The fact that software takes the form of an intangible functionary doesn’t mean that it is immune from thievery. In fact, the massive potential for profit that software has in our modern world makes it a prime target for hackers, blackmailers, and opportunistic IP thieves.
In fact, intangible assets, such as software, comprise about 80% of the S&P 500’s total market value. Considering the incredible money to be made in monopolizing one’s control over their software and their ideas, it’s no wonder that countries such as China are trying to steal the bulk of that intellectual property.
Which Form Intellectual Property Covers Software?
There are four primary kinds of intellectual property that can be registered with the United States Patent and Trademark Office: patents, copyrights, trademarks, and trade secrets. The question of which one of these covers software is a tricky one.
Software comes in the form of written code and programming as well as the form of a functional physical product that runs on that code. This means that software is split into two of these categories: patents and copyrights.
The physical aspect of the code (that is, the full-bodied program) must be registered with a patent, whereas the literal code itself must be registered with a copyright.
Because of this awkward distinction, it becomes possible for interesting circumstances to arise in which one person owns the copyright of a given software while another person owns the patent.
What this means legally is that only the person with the copyright would be able to reproduce, modify, or distribute the code and only the person with the patent would be able to manufacture the productive face of the total program.
The Need For IP Registration
According to J.D. Houvener, a New York Patent Attorney, “Whether or not a firm registers its software with the USPTO can make or break that company’s future profitability.” This is largely due to the benefits and costs associated with IP registration.
The primary benefit that a firm stands to gain from registering its software as its official intellectual property is the government-backed monopoly that comes with patents and copyrights.
A patent or a copyright enables the owner of the idea to use government force to prevent anybody else from using that idea, regardless of whether or not the other person or business can use it better, more efficiently, or at a lower price.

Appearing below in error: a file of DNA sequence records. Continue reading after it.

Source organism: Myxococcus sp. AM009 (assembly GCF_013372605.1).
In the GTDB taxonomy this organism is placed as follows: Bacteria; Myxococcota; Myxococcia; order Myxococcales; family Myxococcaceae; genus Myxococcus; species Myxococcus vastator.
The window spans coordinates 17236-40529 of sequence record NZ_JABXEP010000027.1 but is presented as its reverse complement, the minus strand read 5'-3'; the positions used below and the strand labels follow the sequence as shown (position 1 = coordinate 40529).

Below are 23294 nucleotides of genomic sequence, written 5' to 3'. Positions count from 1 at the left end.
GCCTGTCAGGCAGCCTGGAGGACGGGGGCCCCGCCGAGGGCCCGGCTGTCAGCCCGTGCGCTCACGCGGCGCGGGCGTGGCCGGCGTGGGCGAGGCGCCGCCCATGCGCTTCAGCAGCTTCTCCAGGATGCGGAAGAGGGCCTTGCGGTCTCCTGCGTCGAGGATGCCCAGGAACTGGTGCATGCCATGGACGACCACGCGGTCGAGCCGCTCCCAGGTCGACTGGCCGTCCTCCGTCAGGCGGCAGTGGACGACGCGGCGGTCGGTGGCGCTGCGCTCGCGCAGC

This monopoly enables the owner of the intellectual property to become the only person capable of selling it, strictly limiting supply and arbitrarily increasing prices and profits.
Refraining from properly registering your intellectual property, on the other hand, leaves your firm open to competition. Unless your firm has been incorporated or otherwise had its loss potential mitigated by the government, this means that your business remains at the mercy of the free market.
Any Tom, Dick, or Harry could come along and steal your idea for their own company. This severely impacts your ability to profit off the sale of your software past the initial reception period.
The Challenges of Patenting Software
The various difficulties associated with patenting software tend to align with the general challenges of securing patents or copyrights in general.
The biggest challenge is knowing where to begin. The second biggest challenge is, well, everything after that. Simply put, if you don’t hire a patent attorney, you will likely burn a hole in your bank account, waste countless hours filling out paperwork, and still be denied by the USPTO.
While patent attorneys can sometimes cost upwards of $200 an hour, you need to understand how much money you could potentially save by shelling out the extra money. While this sounds nonsensical (how can you save money by shelling out extra money?), it very much rings true.
Consider this: What is the value of a $10,000 application fee if you’re denied? You’ll have to file again, potentially doubling or even tripling your costs. However, if you spend $2,000 on an attorney who lowers that $10,000 fee to $8,000, you still only spend $10,000 but your chances of approval become much, much greater.
The Patent Process
By now, you’re hopefully wondering how to patent an idea. Unfortunately, the patent process is far from a simple one. It often requires countless forms, thousands of dollars in fees, and more than 20 months to secure a patent.
That’s why the first step is always to secure a patent attorney.
Once you have your attorney, you’ll begin by adjudicating whether or not your idea passes the following requirements:
It is non-obvious, meaning that it isn’t the obvious “next step” in an existing patent.
It has objective utility.
It is original.
It has not yet been disclosed to the public.
The first and fourth requirements are often the most difficult to satisfy because of the vague nature of “non-obvious” as well as the tendency for inventors to become excited about their inventions and blab on social media to their followers.
At the end of the day, patents take time and time takes money. However, the benefits (namely that of turning your idea into a government-sponsored monopoly insulated from free market competition) of patenting and copyrighting your software can ensure that you are reimbursed in the long run.
By securing patents and copyrights for your software, you are protected from the negative side effects of going patent-free and stand to make back all of the money you lose in the lengthy and arduous patent process.
Of course, this all depends on the merit and marketability of your programs and software. When it all comes down to it, the number of patents and copyrights you own doesn’t mean a thing if none of those ideas are profitable.
So get to inventing and hopefully I’ll see your name next time I’m scrolling through Google Patent Search.
Written by Tori Lutz, a recent graduate from Florida State University and current student at Columbia University.